“Zona Roja? Don’t you think that is an odd name?”
“No, not really ─ we’re just going there because that is only place around here that will have the Blackhawks hockey game on tonight.”
“Whatever, let’s just go down to the hot mineral bath for awhile like you promised.”
We spent the rest of the afternoon soaking in the tubs and then went back to our room, took a nap, and cleaned up for the evening’s “El Guapote” fiesta. Arriving at the Zona Roja at about nine o’clock, we had dinner and then retired to the bar area to have some drinks and watch the game. The wooden shack which was appropriately called “El Sports Bar,” had a television, two pool tables, and three patrons (that Juan was really jerking my chain). By midnight when the game was just about to end and I figured that Juan had pulled a fast one on me, a group of Japanese men in dark suits entered, followed by a harem of thousand dollar “ladies of the night.” The women were decked out in skin tight leather outfits and decorated with expensive jewelry. Before I new it there was a full-fledged party going on in middle of the jungle. With my jaw dropping to the floor, I was interrupted by a tap on the shoulder. “What’s going on here, buster?” my wife asked.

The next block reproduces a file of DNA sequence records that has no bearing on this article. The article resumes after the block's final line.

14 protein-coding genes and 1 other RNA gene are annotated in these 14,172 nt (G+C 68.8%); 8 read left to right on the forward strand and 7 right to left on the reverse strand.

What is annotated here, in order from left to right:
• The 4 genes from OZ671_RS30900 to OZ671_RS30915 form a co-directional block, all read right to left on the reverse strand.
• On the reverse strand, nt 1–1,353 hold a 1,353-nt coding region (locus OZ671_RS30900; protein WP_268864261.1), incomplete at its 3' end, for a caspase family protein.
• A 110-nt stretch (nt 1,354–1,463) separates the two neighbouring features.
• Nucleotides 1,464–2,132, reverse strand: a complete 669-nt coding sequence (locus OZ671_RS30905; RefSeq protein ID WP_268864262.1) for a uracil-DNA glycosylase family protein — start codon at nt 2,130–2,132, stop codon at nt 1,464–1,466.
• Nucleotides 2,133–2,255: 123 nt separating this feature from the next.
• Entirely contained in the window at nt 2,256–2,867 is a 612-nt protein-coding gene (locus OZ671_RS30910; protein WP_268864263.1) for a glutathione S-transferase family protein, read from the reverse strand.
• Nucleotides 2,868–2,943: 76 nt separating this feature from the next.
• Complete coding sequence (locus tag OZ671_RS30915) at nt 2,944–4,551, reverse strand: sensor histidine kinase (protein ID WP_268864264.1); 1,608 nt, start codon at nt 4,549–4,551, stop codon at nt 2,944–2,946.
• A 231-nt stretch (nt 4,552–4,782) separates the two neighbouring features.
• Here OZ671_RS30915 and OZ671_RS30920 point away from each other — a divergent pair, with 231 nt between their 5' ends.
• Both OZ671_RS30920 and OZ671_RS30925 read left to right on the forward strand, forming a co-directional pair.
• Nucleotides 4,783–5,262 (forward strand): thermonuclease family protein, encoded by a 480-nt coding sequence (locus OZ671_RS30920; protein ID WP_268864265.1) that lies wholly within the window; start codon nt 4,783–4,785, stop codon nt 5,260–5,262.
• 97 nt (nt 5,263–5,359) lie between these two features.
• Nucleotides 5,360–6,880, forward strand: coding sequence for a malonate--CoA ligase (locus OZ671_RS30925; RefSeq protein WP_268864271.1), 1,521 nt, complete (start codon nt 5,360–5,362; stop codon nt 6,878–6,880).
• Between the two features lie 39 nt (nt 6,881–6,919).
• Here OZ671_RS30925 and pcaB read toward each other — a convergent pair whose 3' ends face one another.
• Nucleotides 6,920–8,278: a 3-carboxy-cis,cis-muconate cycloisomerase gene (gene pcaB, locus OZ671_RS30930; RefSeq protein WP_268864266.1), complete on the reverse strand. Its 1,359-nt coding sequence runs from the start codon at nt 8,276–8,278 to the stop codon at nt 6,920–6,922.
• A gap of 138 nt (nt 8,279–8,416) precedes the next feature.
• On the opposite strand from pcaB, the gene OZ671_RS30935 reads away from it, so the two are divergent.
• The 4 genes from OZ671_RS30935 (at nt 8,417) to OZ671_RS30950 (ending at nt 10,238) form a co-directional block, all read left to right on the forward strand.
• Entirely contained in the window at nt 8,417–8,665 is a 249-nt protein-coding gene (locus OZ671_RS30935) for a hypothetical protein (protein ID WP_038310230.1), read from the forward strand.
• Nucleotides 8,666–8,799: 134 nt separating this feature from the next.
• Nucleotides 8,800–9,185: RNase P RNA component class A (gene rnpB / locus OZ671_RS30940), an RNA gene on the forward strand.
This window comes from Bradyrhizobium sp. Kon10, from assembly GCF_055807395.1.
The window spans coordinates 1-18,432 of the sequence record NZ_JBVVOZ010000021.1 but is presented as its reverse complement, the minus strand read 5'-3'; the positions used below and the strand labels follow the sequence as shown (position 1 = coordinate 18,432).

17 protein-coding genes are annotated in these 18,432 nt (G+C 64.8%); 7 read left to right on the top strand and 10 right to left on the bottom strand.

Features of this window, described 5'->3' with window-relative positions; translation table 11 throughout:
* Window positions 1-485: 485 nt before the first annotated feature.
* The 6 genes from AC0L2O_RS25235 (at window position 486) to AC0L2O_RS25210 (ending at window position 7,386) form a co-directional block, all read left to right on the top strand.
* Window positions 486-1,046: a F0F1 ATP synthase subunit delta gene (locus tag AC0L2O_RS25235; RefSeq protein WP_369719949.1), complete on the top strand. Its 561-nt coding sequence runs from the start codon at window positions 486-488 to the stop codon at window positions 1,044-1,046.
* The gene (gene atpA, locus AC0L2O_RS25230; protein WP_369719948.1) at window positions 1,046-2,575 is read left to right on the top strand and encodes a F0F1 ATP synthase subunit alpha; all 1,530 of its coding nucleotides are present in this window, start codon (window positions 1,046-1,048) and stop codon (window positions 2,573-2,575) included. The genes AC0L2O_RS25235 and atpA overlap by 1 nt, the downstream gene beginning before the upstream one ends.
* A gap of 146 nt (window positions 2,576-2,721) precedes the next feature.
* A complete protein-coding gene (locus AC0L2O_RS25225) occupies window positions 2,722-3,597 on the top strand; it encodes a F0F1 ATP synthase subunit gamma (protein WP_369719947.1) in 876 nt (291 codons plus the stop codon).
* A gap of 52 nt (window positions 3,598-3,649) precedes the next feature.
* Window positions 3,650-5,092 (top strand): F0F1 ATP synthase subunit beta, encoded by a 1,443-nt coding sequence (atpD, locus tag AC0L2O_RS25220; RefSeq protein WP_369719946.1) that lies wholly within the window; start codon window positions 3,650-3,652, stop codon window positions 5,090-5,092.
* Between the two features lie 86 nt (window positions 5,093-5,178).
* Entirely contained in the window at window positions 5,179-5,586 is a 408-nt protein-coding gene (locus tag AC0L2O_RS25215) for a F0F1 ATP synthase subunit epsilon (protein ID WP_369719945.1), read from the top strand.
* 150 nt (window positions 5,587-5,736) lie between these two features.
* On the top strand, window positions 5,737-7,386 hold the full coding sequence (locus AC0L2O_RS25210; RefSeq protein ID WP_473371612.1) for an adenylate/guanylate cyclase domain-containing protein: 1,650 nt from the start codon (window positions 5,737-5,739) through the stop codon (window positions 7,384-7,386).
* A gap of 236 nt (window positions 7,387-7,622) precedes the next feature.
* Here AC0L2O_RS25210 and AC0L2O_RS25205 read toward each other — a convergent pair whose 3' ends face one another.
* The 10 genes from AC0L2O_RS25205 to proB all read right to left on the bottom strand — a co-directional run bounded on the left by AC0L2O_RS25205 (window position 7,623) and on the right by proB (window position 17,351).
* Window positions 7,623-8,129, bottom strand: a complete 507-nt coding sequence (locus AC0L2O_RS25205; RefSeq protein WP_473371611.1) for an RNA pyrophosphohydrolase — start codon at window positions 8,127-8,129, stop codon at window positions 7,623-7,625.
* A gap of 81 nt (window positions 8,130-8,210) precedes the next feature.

“I don’t have a clue.”
“Don’t have a clue, my ass; we’re out of here: I am the only one in here who is not big dollar floozy.”
So as the Board of Tourism of Costa Rica may or may not say: Come enjoy the beauty, tranquility, hot mineral baths, explosive guapote fishing, and “ladies of the night,” in peaceful Costa Rica.
G.O. Fishin': Tall Tales from the Tackle Box
Available at Amazon.com/books/garyocallaghan